US deaths from drug overdose rise a record 30% during Covid-19 pandemic
A record number of Americans died of drug overdoses last year as isolation from coronavirus restrictions led to more drug abuse and made getting treatment difficult, while drugs themselves became more deadly, according to a new report.
U.S. deaths from drug overdoses leapt nearly 30% to more than 93,000 in 2020 - the highest ever recorded, Reuters reported, citing data from the US Centers for Disease Control and Prevention (CDC).
"During the pandemic, a lot of (drug) programs weren't able to operate. Street-level outreach was very difficult. People were very isolated," said Dr. Joshua M. Sharfstein, a health policy expert at the Johns Hopkins Bloomberg School of Public Health in Baltimore.
On a day-to-day basis, Sharfstein estimates that the United States is now seeing more overdose deaths than COVID-19 deaths.
"This is a different kind of crisis, and it's not going to go away as quickly."
While overdose deaths were already increasing in the months preceding the COVID-19 outbreak, the latest data show a stark acceleration during the pandemic.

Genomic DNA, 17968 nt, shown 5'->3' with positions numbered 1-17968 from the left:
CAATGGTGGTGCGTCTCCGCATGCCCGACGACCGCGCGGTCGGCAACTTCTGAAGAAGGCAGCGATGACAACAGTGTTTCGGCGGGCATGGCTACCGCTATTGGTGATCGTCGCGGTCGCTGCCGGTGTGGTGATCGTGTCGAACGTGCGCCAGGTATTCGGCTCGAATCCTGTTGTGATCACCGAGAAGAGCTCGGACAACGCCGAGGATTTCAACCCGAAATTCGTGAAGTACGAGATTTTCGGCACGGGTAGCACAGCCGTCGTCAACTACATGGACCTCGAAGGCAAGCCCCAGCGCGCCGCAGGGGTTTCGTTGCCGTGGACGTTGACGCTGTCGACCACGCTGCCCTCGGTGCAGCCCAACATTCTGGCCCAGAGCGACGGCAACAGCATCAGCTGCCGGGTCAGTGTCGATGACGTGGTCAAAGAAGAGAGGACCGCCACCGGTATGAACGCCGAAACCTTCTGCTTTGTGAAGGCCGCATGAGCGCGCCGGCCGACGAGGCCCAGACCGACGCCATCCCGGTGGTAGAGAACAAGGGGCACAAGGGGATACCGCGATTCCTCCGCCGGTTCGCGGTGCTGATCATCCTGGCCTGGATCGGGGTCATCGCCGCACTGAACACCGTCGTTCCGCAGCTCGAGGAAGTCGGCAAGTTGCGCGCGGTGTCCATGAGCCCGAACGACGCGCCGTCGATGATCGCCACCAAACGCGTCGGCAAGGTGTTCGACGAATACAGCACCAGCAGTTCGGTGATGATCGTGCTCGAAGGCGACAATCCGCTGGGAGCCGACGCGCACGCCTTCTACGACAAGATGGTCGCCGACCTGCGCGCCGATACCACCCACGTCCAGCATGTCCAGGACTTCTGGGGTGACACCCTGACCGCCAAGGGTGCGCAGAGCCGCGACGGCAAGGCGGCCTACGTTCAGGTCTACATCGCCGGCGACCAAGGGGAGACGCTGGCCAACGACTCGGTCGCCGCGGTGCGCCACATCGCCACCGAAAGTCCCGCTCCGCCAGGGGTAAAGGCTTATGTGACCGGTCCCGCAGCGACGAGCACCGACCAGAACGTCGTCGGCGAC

Social distancing reduced access to programs that offer needle exchange, opioid substitution therapy or safe injection sites where observers could deploy the overdose antidote Narcan, leaving many addicts to die alone.
Moreover, during stay-at-home orders, addicts were unable to attend support group meetings in person or visit their therapists for live one-on-one sessions.
Pandemic lockdowns and distancing likely contributed to the rise in overdose deaths in less obvious ways, too.
Isolation is known as a factor in anxiety and depression, said Kate Judd, program director at Shoreline Recovery Center, the San Diego rehab facility that treated Maddela. Those feelings can lead to drug abuse.
The drugs themselves became more deadly as well. Drug suppliers more frequently mixed fentanyl with cocaine and methamphetamine to boost their effects, said Dr. Nora Volkow, director of the National Institute on Drug Abuse at the National Institutes of Health.